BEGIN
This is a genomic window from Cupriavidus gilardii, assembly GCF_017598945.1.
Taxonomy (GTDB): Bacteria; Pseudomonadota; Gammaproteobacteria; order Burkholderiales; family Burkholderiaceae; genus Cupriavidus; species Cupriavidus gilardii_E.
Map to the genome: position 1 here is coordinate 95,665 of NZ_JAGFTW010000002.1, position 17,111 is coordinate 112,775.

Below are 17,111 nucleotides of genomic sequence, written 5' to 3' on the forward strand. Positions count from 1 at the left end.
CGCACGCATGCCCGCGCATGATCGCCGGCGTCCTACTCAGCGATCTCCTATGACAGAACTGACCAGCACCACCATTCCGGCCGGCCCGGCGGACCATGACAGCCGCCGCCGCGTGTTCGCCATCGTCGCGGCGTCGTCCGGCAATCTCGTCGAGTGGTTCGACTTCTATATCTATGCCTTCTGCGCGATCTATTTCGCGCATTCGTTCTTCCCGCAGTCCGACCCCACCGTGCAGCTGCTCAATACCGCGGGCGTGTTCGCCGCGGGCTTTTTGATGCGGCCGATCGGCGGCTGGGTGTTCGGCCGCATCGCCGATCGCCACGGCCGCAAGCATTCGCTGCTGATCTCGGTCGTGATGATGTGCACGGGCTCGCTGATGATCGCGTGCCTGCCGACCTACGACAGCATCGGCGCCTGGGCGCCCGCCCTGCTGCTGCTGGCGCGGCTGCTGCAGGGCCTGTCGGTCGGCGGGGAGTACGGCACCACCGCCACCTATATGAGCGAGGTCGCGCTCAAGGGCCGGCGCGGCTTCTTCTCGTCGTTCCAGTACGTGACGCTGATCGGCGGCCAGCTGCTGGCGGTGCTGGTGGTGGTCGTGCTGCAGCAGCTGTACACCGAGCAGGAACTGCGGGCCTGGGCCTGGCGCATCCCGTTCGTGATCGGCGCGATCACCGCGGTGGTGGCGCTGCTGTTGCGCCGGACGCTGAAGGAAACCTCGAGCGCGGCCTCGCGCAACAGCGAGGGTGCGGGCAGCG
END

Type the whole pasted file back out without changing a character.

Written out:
This is a genomic window from Cupriavidus gilardii, assembly GCF_017598945.1.
Taxonomy (GTDB): Bacteria; Pseudomonadota; Gammaproteobacteria; order Burkholderiales; family Burkholderiaceae; genus Cupriavidus; species Cupriavidus gilardii_E.
Map to the genome: position 1 here is coordinate 95,665 of NZ_JAGFTW010000002.1, position 17,111 is coordinate 112,775.

Below are 17,111 nucleotides of genomic sequence, written 5' to 3' on the forward strand. Positions count from 1 at the left end.
CGCACGCATGCCCGCGCATGATCGCCGGCGTCCTACTCAGCGATCTCCTATGACAGAACTGACCAGCACCACCATTCCGGCCGGCCCGGCGGACCATGACAGCCGCCGCCGCGTGTTCGCCATCGTCGCGGCGTCGTCCGGCAATCTCGTCGAGTGGTTCGACTTCTATATCTATGCCTTCTGCGCGATCTATTTCGCGCATTCGTTCTTCCCGCAGTCCGACCCCACCGTGCAGCTGCTCAATACCGCGGGCGTGTTCGCCGCGGGCTTTTTGATGCGGCCGATCGGCGGCTGGGTGTTCGGCCGCATCGCCGATCGCCACGGCCGCAAGCATTCGCTGCTGATCTCGGTCGTGATGATGTGCACGGGCTCGCTGATGATCGCGTGCCTGCCGACCTACGACAGCATCGGCGCCTGGGCGCCCGCCCTGCTGCTGCTGGCGCGGCTGCTGCAGGGCCTGTCGGTCGGCGGGGAGTACGGCACCACCGCCACCTATATGAGCGAGGTCGCGCTCAAGGGCCGGCGCGGCTTCTTCTCGTCGTTCCAGTACGTGACGCTGATCGGCGGCCAGCTGCTGGCGGTGCTGGTGGTGGTCGTGCTGCAGCAGCTGTACACCGAGCAGGAACTGCGGGCCTGGGCCTGGCGCATCCCGTTCGTGATCGGCGCGATCACCGCGGTGGTGGCGCTGCTGTTGCGCCGGACGCTGAAGGAAACCTCGAGCGCGGCCTCGCGCAACAGCGAGGGTGCGGGCAGCG